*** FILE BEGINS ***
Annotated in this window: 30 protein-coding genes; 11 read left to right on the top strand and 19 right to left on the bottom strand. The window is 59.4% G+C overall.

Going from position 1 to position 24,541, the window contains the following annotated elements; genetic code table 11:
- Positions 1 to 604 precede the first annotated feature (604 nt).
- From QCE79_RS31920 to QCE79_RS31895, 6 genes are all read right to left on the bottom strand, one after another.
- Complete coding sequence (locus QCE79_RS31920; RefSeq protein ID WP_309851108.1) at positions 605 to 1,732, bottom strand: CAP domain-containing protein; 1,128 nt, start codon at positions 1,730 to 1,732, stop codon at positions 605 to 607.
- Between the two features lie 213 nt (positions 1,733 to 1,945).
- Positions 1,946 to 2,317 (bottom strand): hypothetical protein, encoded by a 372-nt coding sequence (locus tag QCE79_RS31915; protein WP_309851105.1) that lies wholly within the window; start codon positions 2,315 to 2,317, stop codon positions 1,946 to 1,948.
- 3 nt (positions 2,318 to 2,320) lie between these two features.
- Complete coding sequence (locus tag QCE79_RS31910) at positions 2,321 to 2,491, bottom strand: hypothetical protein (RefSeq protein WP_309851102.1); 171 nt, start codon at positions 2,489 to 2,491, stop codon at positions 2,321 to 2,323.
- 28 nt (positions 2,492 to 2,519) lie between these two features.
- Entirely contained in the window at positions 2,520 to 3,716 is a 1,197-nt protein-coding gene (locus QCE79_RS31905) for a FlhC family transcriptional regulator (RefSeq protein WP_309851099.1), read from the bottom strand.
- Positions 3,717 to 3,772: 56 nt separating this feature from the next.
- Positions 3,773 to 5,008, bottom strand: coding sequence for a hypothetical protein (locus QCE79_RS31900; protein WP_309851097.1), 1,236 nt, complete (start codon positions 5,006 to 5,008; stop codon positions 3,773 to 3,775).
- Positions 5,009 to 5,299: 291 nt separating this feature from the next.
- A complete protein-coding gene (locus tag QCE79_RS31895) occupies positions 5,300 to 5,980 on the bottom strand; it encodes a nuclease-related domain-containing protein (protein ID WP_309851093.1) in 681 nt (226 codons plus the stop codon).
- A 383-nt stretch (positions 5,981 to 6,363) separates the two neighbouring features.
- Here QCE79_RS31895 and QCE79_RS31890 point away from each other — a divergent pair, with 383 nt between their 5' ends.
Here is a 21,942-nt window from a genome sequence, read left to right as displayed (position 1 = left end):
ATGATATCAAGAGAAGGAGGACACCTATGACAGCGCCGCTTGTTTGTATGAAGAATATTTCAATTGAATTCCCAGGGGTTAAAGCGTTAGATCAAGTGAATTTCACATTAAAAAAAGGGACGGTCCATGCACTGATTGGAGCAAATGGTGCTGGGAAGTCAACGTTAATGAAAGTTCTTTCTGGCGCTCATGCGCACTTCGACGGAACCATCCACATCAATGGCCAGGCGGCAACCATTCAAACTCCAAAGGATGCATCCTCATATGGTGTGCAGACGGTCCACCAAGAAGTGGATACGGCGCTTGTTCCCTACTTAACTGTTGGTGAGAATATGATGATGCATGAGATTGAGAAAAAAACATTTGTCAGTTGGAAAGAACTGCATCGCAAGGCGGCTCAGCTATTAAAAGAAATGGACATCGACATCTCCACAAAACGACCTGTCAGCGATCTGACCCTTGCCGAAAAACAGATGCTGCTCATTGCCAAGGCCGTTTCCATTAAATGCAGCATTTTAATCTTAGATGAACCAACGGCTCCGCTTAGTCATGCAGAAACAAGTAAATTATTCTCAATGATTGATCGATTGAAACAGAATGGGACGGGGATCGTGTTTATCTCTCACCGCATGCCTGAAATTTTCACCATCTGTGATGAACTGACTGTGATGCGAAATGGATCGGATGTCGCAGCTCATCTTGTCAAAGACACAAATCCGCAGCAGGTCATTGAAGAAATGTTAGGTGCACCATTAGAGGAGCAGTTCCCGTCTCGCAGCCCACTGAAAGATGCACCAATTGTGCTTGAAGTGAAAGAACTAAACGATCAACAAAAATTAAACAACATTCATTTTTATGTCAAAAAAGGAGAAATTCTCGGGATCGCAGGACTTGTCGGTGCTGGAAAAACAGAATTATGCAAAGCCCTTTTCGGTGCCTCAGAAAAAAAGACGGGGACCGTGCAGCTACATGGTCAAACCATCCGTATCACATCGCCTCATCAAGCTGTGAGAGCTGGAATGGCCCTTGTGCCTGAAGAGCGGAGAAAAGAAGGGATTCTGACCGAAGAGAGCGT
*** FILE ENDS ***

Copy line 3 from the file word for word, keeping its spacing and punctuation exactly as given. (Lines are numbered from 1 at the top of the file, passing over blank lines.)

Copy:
- Positions 1 to 604 precede the first annotated feature (604 nt).